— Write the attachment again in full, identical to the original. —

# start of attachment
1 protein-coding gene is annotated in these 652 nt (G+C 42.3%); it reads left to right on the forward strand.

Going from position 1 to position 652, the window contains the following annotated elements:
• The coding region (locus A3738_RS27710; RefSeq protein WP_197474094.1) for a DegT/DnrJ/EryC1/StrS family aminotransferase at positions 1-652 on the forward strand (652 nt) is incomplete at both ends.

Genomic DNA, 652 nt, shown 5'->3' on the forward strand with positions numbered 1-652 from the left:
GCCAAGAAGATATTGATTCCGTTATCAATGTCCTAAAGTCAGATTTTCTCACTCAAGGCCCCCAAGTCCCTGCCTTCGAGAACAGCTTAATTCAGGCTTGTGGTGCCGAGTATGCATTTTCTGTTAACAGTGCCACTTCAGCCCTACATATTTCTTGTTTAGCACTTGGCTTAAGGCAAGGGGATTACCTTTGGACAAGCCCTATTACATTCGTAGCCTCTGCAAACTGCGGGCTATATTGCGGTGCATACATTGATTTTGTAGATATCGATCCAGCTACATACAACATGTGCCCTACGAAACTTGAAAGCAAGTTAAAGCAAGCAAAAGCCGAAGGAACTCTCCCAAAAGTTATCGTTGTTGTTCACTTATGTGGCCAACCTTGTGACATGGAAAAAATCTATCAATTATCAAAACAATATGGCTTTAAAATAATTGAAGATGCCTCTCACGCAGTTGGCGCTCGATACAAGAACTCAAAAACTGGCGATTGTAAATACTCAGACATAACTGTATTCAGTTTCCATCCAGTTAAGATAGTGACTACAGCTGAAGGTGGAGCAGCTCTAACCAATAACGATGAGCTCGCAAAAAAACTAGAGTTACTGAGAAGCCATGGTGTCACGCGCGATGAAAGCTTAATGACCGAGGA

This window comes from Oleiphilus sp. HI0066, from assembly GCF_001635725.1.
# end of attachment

1 protein-coding gene is annotated in these 652 nt (G+C 42.3%); it reads left to right on the forward strand.

Going from position 1 to position 652, the window contains the following annotated elements:
• The coding region (locus A3738_RS27710; RefSeq protein WP_197474094.1) for a DegT/DnrJ/EryC1/StrS family aminotransferase at positions 1-652 on the forward strand (652 nt) is incomplete at both ends.

Genomic DNA, 652 nt, shown 5'->3' on the forward strand with positions numbered 1-652 from the left:
GCCAAGAAGATATTGATTCCGTTATCAATGTCCTAAAGTCAGATTTTCTCACTCAAGGCCCCCAAGTCCCTGCCTTCGAGAACAGCTTAATTCAGGCTTGTGGTGCCGAGTATGCATTTTCTGTTAACAGTGCCACTTCAGCCCTACATATTTCTTGTTTAGCACTTGGCTTAAGGCAAGGGGATTACCTTTGGACAAGCCCTATTACATTCGTAGCCTCTGCAAACTGCGGGCTATATTGCGGTGCATACATTGATTTTGTAGATATCGATCCAGCTACATACAACATGTGCCCTACGAAACTTGAAAGCAAGTTAAAGCAAGCAAAAGCCGAAGGAACTCTCCCAAAAGTTATCGTTGTTGTTCACTTATGTGGCCAACCTTGTGACATGGAAAAAATCTATCAATTATCAAAACAATATGGCTTTAAAATAATTGAAGATGCCTCTCACGCAGTTGGCGCTCGATACAAGAACTCAAAAACTGGCGATTGTAAATACTCAGACATAACTGTATTCAGTTTCCATCCAGTTAAGATAGTGACTACAGCTGAAGGTGGAGCAGCTCTAACCAATAACGATGAGCTCGCAAAAAAACTAGAGTTACTGAGAAGCCATGGTGTCACGCGCGATGAAAGCTTAATGACCGAGGA

This window comes from Oleiphilus sp. HI0066, from assembly GCF_001635725.1.